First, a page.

Occupy: Flash Mob Politics or Social Movement?

by Frank Gilliam on October 9, 2011

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Occupy

One of the most interesting and entertaining phenomena of this political season is the so-called “Occupy” trend. Started a few weeks ago by a group generally referred to as Occupy Wall Street, people have been gathering at city halls, corporate headquarters, and other institutions of power across the United States to protest a wide range of social and economic ills.
Journalists, pundits, celebrities, and politicians have been offering their views on these gatherings. Some, such as Rep. Eric Cantor, have criticized them for inciting Americans to turn against Americans. Others, like LA Mayor Antonio Villaragoisa have issued statements of support for the Occupy participants. Republican presidential candidate Herman Cain says the participants need to quit complaining about corporations and take individual responsibility for their employment status. Even President Obama has recognized Occupy as representing the sentiments of many Americans.
What everyone wants to know, it seems, is what is this all about? Do these gatherings represent anything significant or are they simply the shenanigans of the idle unemployed.
One way to think of this is what I call flash mob politics. As anyone under 30 knows, a flash mob is a group of people who assemble in a public place and act out some random performance. The “mobs” are organized by social media and other forms of electronic communication (email, Facebook, Foursquare, etc.) but with little or no apparent leadership. The first flash mob started in 2003 at Macy’s in Manhattan when a group of about 70 people gathered around the rug department with the ostensible purpose of shopping for a communal “love rug”.
Occupy certainly shares some of the elements of a flash mob – they assemble suddenly in public spaces, they utilize information technology to organize, and the gatherings often have a performative aspect to them (e.g., people sing, dance, chant, drum). Where Occupy differs, however, is that it has vaguely political undertones. In many instances the target of their wrath is corporate greed; other times it is the plight of the under/unemployed; sometimes the focus is on a specific issue like climate change, the Afghan war, or medical marijuana; and in yet other cases it is all of the above and more.
As a vehicle for long-term social and political change, however, flash mob politics has severe limitations. In other words, social networking and coordination may not be enough to produce significant changes in society. For instance, how long can Occupy maintain its activities without material resources? Likewise, Occupy will ultimately have to develop a core narrative that explains its preferred policy and action agenda. Finally, it is hard to imagine that Occupy will be able to sustain its efforts without a leadership structure and a “face” of the group.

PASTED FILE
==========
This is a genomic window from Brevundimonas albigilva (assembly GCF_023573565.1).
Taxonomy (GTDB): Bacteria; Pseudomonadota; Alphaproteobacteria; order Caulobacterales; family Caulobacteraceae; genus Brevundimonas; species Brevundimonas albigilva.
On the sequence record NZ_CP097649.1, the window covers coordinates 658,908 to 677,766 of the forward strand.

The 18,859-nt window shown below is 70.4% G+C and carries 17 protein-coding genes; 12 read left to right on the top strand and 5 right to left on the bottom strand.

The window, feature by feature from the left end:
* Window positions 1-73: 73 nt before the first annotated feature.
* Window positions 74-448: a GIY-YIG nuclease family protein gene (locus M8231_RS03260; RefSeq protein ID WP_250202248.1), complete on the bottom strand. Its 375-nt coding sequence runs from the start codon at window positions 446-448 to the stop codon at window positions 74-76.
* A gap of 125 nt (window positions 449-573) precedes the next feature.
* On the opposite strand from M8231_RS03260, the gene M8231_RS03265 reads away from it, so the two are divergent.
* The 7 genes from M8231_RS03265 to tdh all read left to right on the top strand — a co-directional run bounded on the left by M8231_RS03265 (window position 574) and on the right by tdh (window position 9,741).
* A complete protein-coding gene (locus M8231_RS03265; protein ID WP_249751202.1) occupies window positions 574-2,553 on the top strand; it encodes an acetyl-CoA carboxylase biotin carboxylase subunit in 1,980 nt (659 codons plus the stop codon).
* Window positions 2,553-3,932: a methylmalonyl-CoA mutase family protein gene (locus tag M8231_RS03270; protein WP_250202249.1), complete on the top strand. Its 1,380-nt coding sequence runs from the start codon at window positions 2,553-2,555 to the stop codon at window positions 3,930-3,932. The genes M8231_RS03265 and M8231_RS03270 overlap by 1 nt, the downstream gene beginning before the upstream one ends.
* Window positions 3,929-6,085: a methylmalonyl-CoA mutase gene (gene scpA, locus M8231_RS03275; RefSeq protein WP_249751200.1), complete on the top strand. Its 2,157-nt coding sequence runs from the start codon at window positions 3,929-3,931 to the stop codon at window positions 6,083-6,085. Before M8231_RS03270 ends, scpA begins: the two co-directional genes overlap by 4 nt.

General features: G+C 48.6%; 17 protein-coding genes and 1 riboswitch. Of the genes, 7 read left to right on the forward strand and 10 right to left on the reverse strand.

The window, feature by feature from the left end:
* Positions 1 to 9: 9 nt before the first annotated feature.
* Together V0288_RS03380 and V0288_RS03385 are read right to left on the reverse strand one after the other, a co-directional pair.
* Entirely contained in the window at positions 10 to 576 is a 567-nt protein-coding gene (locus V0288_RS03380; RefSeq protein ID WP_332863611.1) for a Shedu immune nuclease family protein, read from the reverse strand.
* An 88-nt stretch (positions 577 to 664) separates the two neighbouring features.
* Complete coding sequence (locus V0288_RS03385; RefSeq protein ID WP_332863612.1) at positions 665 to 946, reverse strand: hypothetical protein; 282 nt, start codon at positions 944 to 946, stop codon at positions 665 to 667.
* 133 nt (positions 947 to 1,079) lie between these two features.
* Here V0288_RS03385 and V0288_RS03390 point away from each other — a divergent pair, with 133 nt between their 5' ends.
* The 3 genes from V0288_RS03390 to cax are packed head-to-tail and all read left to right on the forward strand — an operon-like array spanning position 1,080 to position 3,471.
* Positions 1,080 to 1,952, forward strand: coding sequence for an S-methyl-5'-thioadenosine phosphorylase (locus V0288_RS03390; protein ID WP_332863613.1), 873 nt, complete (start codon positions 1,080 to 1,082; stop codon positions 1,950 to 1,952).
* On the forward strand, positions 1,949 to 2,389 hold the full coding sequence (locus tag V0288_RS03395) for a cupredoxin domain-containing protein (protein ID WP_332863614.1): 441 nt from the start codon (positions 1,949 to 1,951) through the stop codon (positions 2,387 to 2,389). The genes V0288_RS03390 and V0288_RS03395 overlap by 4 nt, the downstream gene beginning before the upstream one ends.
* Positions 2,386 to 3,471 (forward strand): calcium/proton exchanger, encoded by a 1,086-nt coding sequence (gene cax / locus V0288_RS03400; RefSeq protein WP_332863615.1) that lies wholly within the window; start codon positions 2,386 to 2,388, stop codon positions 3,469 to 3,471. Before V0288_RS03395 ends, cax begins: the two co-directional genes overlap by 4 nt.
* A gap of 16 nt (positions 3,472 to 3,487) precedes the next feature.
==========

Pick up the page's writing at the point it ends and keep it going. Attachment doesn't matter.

What American history has shown is that a social movement is the type of group action that can lead to significant change. Perhaps the biggest difference between social movements and flash mobs is that social movements focus on a specific goal and issue area. Although they share some things with flash mob politics – informality, diffused communications channels, and a list of strains and grievances – they pay much more attention to the identification of resources, continuous leadership, and strategic political opportunities all wrapped into a core narrative structure.
An example of a potent social movement is the modern civil rights movement (1950-73). Its narrative was about America living up to its fundamental values; it had resources and a strong leadership structure through the black church and civil rights organizations like the SCLC, the NAACP, CORE, SNCC and even the black Panthers (I would remiss at this point if I did not recognize the passing of Reverend Fred Shuttlesworth – a key and unsung hero of the Movement); it had charismatic leaders (e.g., Martin Luther King, A. Phillip Randolph, Ella Baker); and it was able to take advantage of a number of significant political opportunities (e.g., black voting power; general economic prosperity; shifting party politics, and international freedom movements).
To this point, flash mob politics is not a social movement. To be sure, increasing numbers of Americans are experiencing the type of anomie or social dislocation that is often present when social movements arise. However, for the flash mob model to become a social movement it must develop a clear core story of social change. And it has to be something more than generalized discontent or a hodgepodge of grievances. It has to put forward a value proposition outlining what is at stake; it has to identify what the target problem is; and it has to forward a set of actionable remedies. Resources, leadership, and strategy then follow. Then, and only then, is significant change possible.

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